20th September 2019

The drive for more diverse workplaces has been in the news, with this piece from the BBC covering how job applicants are sometimes screened by their university ranking.

It exposes a lot of interesting gaps in the graduate job market, as reported by the graduate recruiter Milkround. But it raises a lot more questions about diversity in the workplace and the extent to which the systems we have in place promote the hiring of diverse talent.

On the graduate level, screening by university ranking or by grade level can leave out a lot of students from under-privileged backgrounds (who are more likely to not afford additional tutoring or attended a top school necessary to enter a Russel Group institution). In Lincolnshire, for example, the 2011 census showed that 26% of the adult population held no qualifications at all; and only 21% held a qualification at level 4 or above. Figures for the 2018 APS qualifications showed an improvement – 30% of the adult population was shown to have a qualification over level 4, however, what this means is that there is 70% of the adult population in the county that did not graduate from university or has equivalent qualifications – something which could have a detrimental effect on talent acquisition for local companies, if they were to screen their job applicants by the method described by Milkround and the BBC.

Lincolnshire, as a county, is very diverse – among its Local Super-Output Areas are some of the most deprived in the country, as well as some of the least deprived ones. But what this does mean is that local school leavers have fewer opportunities to go to a Russell Group university.

As we look at other data – most notably from the Annual Workforce Survey 2017-2018 – further barriers to the hiring of diverse talent are revealed.

LORIC’s report on gender offers multiple examples:

Women make up nearly half of the total workforce in the East Midlands, but they represented over 70% of the part-time positions in the whole district, which in turn has impacts on average lifetime earnings.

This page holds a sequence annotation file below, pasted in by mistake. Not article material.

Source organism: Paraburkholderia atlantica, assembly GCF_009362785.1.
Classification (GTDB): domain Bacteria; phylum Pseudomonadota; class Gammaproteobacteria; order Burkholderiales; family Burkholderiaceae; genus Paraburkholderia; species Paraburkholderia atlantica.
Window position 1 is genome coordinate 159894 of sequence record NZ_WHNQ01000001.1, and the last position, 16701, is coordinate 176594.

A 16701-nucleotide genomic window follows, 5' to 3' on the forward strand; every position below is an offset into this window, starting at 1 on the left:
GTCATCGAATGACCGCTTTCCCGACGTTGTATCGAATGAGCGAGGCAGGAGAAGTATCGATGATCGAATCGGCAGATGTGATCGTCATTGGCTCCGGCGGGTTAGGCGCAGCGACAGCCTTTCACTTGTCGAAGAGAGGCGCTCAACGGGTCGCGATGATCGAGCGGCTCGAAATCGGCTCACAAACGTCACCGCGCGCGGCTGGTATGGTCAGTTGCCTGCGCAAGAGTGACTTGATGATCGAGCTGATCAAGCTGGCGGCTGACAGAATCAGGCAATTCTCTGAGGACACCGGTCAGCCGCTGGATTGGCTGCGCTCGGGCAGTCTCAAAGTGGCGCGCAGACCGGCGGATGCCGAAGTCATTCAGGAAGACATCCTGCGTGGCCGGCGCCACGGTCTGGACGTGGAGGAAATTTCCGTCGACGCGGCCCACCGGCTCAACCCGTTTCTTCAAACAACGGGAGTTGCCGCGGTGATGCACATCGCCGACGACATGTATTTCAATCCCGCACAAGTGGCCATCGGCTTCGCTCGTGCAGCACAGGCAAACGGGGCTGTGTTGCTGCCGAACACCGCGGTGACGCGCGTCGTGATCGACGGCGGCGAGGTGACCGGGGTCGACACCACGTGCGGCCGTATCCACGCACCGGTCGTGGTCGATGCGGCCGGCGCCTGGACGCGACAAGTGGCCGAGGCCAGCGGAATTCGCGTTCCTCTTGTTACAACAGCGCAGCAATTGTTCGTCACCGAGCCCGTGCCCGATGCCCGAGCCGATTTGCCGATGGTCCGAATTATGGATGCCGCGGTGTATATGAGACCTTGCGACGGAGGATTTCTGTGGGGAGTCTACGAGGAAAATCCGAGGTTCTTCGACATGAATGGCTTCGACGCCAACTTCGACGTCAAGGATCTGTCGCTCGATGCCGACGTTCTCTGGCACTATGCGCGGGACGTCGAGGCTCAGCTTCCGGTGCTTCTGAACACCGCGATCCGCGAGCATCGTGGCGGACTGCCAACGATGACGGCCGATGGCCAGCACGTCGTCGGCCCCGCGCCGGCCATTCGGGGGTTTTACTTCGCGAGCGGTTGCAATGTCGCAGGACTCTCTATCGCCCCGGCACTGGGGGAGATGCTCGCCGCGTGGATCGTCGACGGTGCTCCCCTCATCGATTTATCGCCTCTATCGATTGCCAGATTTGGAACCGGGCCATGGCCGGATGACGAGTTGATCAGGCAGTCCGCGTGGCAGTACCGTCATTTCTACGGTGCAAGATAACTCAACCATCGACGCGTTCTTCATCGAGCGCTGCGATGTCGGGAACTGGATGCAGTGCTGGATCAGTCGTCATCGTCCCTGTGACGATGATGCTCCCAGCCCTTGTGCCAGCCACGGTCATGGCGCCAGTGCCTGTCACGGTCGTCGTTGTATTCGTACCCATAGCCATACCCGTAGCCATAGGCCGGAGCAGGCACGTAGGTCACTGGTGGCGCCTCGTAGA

Women were also significantly more likely to be out of work because of caring responsibilities, or looking for work after an early retirement.

What this means for employers is that there is a large proportion of the workforce and talent in the county is not even going to apply for full-time positions and leadership positions, as these are perceived as being in conflict with family and caring responsibilities.

For the entrepreneurial sector, the figures look even less attractive – among those who were self-employed, full-time self-employed males represented by far the biggest group of managers, outnumbering female entrepreneurs at a rate of 2.6 to 1. Self-employed women, on the other hand, made up nearly all the staff in administrative and secretarial positions, as seen from the table below.

Self-employed
OccupationMales, full time self-employedFemales, full time self-employedMales, part time self-emloyedFemales, part time self employed
1 Managers, directors and senior officials24,2009,2006,0007,200
2 Professional occupations14,1004,4005,8009,500
3 Associate professional and technical occupations11,5008,9008,10011,600
4 Administrative and secretarial occupations~1,700~6,300
5 Skilled trades occupations71,2002,30011,4003,000
6 Caring, leisure and other service occupations4,50010,3009009,800